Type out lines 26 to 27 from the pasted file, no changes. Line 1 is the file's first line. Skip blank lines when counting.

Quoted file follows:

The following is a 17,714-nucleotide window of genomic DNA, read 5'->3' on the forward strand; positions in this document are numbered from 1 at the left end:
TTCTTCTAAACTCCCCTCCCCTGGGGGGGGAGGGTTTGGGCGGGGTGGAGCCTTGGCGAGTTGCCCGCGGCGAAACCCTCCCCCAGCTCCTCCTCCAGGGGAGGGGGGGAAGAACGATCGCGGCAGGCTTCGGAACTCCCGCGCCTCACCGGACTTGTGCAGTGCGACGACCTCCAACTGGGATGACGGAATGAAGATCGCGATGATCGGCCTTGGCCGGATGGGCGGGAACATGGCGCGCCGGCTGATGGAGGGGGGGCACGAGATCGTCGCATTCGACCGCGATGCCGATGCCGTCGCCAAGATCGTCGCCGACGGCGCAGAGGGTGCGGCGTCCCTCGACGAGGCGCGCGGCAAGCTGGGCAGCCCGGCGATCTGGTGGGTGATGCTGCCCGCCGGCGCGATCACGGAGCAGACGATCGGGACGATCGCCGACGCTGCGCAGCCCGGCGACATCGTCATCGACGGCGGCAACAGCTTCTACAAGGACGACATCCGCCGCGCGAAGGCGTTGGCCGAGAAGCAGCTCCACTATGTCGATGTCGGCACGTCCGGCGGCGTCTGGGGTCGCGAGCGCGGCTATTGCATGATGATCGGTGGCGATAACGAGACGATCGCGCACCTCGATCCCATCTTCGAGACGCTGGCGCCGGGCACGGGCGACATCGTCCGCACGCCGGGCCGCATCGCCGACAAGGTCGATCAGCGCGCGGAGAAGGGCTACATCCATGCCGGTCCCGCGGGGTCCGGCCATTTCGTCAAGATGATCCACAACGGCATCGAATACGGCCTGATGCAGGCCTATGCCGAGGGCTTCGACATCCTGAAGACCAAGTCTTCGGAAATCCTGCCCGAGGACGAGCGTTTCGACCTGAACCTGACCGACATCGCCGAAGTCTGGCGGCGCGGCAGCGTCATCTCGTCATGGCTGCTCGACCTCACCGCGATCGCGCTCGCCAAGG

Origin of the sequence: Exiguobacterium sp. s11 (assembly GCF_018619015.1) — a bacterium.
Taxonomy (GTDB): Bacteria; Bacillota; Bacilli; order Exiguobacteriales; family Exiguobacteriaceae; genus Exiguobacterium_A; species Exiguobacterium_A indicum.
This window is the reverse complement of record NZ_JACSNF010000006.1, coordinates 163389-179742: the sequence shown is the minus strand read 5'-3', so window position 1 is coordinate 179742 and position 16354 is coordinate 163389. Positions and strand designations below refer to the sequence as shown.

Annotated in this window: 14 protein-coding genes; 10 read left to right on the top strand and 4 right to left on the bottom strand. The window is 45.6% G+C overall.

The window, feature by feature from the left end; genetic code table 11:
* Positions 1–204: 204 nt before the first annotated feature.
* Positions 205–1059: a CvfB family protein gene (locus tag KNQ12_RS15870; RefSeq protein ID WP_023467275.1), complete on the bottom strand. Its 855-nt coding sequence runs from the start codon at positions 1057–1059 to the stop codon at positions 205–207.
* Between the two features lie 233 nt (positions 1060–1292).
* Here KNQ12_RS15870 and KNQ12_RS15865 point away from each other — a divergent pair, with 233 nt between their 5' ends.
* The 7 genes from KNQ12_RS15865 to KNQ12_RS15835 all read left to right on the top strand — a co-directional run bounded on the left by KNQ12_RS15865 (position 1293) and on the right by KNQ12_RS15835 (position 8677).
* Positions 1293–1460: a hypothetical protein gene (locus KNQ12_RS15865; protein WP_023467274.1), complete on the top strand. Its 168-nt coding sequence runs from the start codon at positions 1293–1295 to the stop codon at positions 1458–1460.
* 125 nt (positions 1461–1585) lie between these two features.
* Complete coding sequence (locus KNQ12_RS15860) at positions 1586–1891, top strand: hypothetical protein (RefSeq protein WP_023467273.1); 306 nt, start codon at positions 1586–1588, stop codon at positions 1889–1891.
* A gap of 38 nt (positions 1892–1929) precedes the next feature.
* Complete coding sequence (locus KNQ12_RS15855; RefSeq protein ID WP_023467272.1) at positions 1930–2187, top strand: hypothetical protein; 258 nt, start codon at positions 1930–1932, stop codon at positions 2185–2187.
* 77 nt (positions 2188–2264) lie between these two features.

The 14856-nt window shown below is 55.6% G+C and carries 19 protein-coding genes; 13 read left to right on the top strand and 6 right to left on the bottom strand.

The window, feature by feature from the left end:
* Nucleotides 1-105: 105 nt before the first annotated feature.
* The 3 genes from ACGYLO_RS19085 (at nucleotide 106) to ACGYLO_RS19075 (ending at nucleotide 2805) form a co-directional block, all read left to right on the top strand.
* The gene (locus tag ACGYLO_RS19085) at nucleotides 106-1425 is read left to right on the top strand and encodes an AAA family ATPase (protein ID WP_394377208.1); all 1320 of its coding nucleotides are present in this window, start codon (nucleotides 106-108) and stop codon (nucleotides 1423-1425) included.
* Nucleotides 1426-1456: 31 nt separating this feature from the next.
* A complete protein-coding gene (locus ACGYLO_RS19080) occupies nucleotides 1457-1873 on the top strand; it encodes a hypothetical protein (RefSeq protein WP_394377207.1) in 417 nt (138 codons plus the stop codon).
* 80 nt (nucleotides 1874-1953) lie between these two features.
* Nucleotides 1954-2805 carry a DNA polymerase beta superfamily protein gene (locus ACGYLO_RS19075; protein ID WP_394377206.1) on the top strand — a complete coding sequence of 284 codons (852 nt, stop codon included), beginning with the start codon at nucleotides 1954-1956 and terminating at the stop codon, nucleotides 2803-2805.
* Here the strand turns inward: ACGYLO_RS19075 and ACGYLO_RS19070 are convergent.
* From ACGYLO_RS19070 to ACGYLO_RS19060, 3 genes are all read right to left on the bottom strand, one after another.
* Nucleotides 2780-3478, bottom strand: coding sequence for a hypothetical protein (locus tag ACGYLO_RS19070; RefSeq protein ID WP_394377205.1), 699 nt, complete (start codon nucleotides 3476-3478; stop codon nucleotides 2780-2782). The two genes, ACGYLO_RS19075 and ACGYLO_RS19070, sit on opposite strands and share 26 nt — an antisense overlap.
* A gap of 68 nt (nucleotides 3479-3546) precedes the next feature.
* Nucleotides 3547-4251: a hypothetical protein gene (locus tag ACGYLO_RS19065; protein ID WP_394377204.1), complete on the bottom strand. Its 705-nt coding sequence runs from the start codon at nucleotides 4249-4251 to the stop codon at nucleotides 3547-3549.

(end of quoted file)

* 80 nt (nucleotides 1874-1953) lie between these two features.
* Nucleotides 1954-2805 carry a DNA polymerase beta superfamily protein gene (locus ACGYLO_RS19075; protein ID WP_394377206.1) on the top strand — a complete coding sequence of 284 codons (852 nt, stop codon included), beginning with the start codon at nucleotides 1954-1956 and terminating at the stop codon, nucleotides 2803-2805.